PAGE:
There’s been a spate of encouraging dividend news in recent weeks. Globally, payouts are expected to increase this year following a rough 2020.
The U.S. will be part of that growth. In fact, some recent forecasts suggest markets may underestimating the extent to which domestic payouts will grow this year and in 2022. Add all that up and it’s a good time to be a dividend investor with active strategies like the T. Rowe Price Equity Income ETF (TEQI).
TEQI, a semi-transparent exchange traded fund, blends two themes beloved among investors looking to dial back equity risk: dividend growth and value stocks. The actively managed fund’s roster is typically comprised of companies with strong histories of payout growth and those that are undervalued. Additionally, TEQI is a relevant near-term idea.
“John Linehan, lead portfolio manager of the $19 billion T. Rowe Price Equity Income fund, spends a lot of time thinking about dividend stocks. But with the S&P 500 index having returned about 40% over the past year, he is concerned that many investors aren’t paying enough attention,” reports Lawrence Strauss for Barron’s.
That fund is the mutual fund equivalent of TEQI.
Active management is part of the allure with TEQI. Since it’s not constrained by an index, it can underweight sectors that are chock-full of high dividend stocks that may be vulnerable to dividend cuts or suspensions down the road. Conversely, the fund’s managers can overweight groups with rosy payout growth prospects.
For example, TEQI allocates 23.36% of its weight to financial services stocks, as compared to 11.92% for the benchmark. That’s something for investors to consider because, last week, the Federal Reserve said all major banks that participated passed the annual stress test, meaning higher dividends from banks could arrive as soon as next month.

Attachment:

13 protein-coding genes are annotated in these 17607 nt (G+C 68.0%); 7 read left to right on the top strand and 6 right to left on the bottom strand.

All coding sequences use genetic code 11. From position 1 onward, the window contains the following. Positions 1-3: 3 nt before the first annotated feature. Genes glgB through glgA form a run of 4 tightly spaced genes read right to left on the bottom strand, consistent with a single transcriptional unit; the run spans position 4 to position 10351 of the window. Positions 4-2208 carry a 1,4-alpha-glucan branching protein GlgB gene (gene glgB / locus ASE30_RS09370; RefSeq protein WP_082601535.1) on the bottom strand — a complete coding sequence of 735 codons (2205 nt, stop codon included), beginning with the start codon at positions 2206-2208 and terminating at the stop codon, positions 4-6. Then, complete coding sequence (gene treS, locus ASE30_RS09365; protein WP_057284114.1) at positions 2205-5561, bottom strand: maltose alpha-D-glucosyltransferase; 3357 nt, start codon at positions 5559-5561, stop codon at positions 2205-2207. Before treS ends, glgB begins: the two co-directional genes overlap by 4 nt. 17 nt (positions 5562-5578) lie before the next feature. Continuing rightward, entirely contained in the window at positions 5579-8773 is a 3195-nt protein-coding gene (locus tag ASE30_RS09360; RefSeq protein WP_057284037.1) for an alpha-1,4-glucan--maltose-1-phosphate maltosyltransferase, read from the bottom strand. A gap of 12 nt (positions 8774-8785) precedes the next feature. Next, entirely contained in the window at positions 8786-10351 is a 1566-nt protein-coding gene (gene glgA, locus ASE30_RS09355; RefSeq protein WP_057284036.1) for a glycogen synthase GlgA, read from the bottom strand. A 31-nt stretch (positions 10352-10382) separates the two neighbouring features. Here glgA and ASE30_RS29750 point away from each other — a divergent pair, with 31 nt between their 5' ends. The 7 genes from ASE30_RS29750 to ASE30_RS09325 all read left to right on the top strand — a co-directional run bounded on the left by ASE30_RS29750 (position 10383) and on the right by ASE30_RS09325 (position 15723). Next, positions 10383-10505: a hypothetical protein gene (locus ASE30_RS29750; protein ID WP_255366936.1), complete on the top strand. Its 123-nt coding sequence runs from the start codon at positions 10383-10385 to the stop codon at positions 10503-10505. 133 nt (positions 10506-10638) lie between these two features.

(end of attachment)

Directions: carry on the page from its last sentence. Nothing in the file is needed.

“Top holdings in his (Linehan) fund (ticker: PRFDX) recently included banking giant Wells Fargo (WFC), which cut its dividend last year; insurer MetLife (MET), and utility Southern Co. (SO). Over the past year, the fund has returned about 45%, placing it in the top 30% of Morningstar’s large-cap value category. The fund yields about 2.4%,” according to Barron’s.
TEQI (the ETF version) devotes about 21% of its combined weight to healthcare and tech stocks. Those have been and are expected to continue being reliable sources of S&P 500 dividend growth.
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The opinions and forecasts expressed herein are solely those of Tom Lydon, and may not actually come to pass. Information on this site should not be used or construed as an offer to sell, a solicitation of an offer to buy, or a recommendation for any product.